BlackLine Blog

December 13, 2023

Intercompany Dispute Management: Take the Reins

Modern Accounting
3 Minute Read

Jim Tilk

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Intercompany Dispute Management

Dispute management is one of the most time-consuming and aggravating processes in the intercompany accounting sphere. When data submitted by one entity doesn’t match with that of another — an issue that gets exponentially multiplied considering the thousands of transactions intercompany teams process every quarter — it’s easy to see how the resulting investigative work to reconcile mismatches can suck up a lot of oxygen. It can add days to the close and lead to counterproductive conflicts.

Add to those challenges the fact that many organizations use outdated, manual methods to manage disputes and comply with ever-evolving tax regulations. It’s no wonder that stakeholders are worried about wasted time and cost resulting from inaccuracies and inefficiencies that are baked into dispute-management processes. In a recent Dimensional Research/BlackLine survey of intercompany stakeholders, the top issue reported among staff (60%) was demotivation related to negative responses from business stakeholders as a result of allocation of reconciliation inquiries.

Fortunately, these issues are avoidable. What’s more, there are ways to streamline conflict-resolution processes and prevent disputes from wreaking havoc on intercompany operations. However, to get there, intercompany finance teams must adopt a fresh view of this vital intercompany function.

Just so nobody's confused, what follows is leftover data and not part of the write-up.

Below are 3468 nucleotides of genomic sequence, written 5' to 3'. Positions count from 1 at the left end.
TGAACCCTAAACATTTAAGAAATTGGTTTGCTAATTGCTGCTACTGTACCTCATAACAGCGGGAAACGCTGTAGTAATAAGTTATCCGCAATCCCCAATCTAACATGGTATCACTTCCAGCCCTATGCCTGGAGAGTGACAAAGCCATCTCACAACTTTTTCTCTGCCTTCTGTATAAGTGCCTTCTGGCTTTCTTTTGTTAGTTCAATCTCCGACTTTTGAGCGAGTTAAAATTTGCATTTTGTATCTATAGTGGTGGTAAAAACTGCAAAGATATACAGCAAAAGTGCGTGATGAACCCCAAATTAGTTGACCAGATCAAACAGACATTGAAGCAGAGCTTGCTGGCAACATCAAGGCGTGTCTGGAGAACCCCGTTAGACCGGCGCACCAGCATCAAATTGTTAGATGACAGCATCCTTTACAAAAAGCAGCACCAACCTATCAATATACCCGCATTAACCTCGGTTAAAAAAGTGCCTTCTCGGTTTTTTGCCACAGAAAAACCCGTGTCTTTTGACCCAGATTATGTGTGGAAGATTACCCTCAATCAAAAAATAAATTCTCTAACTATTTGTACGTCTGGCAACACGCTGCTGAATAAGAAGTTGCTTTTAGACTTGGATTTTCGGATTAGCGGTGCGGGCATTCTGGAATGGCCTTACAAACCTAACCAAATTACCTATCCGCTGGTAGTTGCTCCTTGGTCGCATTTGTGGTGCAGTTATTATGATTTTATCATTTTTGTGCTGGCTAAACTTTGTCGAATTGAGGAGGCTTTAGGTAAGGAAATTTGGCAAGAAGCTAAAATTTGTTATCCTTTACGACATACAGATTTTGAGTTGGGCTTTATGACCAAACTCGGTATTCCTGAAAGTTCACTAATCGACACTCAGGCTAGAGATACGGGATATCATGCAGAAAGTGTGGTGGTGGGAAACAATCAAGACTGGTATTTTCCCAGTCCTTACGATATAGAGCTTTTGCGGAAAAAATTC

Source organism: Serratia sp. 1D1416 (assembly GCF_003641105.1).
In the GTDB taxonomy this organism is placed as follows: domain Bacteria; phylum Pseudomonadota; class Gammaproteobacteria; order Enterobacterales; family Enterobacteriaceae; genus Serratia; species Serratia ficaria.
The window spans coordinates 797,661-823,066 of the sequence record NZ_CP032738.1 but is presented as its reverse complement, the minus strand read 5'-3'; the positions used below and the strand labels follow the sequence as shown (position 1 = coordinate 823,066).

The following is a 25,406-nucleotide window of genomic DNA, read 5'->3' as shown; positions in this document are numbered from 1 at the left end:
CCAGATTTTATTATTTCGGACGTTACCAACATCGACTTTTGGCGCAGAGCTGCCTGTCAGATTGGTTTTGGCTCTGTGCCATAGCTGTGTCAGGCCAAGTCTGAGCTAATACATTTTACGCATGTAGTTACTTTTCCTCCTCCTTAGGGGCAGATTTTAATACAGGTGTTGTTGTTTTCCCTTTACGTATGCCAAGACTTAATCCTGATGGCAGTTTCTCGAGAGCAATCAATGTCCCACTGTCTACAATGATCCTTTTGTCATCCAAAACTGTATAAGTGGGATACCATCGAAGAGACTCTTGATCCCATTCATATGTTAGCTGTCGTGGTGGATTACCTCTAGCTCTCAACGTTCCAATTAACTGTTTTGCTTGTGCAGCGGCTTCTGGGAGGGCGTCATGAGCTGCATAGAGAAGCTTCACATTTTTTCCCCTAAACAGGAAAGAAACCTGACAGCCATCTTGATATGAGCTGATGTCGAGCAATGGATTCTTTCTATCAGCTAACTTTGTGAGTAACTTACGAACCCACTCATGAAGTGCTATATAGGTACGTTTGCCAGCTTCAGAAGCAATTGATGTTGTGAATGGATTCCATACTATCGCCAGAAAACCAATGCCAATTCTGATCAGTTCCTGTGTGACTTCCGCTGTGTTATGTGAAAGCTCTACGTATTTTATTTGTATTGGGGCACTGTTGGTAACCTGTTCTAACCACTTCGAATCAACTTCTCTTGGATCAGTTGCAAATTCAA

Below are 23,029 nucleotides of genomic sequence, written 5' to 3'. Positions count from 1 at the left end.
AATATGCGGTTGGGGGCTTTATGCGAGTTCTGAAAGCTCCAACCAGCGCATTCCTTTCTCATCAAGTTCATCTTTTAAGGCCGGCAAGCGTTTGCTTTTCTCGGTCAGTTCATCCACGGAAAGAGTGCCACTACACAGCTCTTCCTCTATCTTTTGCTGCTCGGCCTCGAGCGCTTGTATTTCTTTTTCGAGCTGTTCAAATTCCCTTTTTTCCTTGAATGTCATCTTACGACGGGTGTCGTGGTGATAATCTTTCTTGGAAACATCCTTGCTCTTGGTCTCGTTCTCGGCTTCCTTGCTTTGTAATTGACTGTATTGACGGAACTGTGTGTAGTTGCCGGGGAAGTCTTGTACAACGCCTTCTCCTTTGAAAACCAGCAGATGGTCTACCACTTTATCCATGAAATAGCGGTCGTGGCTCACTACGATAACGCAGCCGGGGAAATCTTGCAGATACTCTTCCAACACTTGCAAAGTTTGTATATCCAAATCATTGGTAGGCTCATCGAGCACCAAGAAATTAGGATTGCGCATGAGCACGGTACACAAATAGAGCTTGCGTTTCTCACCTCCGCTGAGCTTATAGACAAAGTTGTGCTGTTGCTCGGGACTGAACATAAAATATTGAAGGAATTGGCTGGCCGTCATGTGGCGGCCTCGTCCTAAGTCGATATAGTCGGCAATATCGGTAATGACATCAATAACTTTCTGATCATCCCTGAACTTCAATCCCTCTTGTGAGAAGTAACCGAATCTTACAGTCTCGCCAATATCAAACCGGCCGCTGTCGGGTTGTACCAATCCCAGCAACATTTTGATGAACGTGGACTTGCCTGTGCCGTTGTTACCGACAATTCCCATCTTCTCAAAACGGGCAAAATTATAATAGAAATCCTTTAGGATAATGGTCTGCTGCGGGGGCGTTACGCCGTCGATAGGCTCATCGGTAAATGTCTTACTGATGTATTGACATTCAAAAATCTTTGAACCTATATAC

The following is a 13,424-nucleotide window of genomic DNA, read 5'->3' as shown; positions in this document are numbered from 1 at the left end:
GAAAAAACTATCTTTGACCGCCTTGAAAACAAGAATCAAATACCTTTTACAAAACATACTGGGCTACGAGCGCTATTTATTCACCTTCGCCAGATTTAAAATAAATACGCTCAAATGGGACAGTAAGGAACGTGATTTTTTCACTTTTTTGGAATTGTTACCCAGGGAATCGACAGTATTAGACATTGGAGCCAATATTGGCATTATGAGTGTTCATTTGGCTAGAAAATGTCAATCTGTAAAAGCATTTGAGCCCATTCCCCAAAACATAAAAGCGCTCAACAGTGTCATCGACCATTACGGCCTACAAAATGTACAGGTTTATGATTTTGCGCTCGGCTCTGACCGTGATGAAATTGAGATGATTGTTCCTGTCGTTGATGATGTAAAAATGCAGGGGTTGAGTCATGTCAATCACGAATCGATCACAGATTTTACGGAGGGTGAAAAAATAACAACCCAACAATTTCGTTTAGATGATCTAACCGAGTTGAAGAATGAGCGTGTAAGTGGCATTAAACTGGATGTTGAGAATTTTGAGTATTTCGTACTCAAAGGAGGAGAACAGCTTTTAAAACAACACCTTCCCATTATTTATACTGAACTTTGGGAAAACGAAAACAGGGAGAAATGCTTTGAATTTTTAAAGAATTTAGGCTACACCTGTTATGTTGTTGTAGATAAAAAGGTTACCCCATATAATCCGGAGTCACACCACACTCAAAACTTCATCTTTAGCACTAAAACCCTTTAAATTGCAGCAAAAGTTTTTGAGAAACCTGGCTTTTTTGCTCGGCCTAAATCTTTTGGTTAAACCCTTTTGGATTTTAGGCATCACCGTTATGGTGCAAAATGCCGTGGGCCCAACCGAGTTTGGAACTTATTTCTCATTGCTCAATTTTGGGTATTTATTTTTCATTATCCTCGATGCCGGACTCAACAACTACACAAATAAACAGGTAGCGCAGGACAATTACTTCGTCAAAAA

To streamline conflict-resolution processes and prevent disputes from wreaking havoc on intercompany operations, teams must adopt a fresh view of this vital intercompany function.

Why Intercompany Dispute Management Needs Fixing

Conflict is never good, even if it’s over just one transaction. Whether a friction point is caused by someone entering the wrong part number, applying incorrect shipping terms, or failing to notice an error on an invoice, a failure to properly manage disputes can lead to significant reporting issues, most notably at the statutory and management level where intercompany isn’t eliminated.

A mistake many multinationals make is to adhere to a strategy that mirrors the way they do business with third parties, but they need to be more meticulous. Traditional third-party transactions emphasize being paid over the details of the transactions themselves. Intercompany operations are much more complex, and dispute issues can reverberate throughout the intercompany ecosystem and impact functions downstream. How the two parties account for these transactions is essential. The underlying details are critical to avoid problems later in the process.

How does this translate to strategy? It means widening the scope of dispute management and approaching it in a holistic way. Instead of flagging issues at the close, organizations should scrutinize the entire intercompany ecosystem for conflicts, starting as far upstream as the “handshake” point.

This proactive, holistic approach can be broken down into three key best practices: putting in place good policies, optimizing processes, and adopting best-of-breed technological solutions.

Establishing the Right Dispute-Management Policies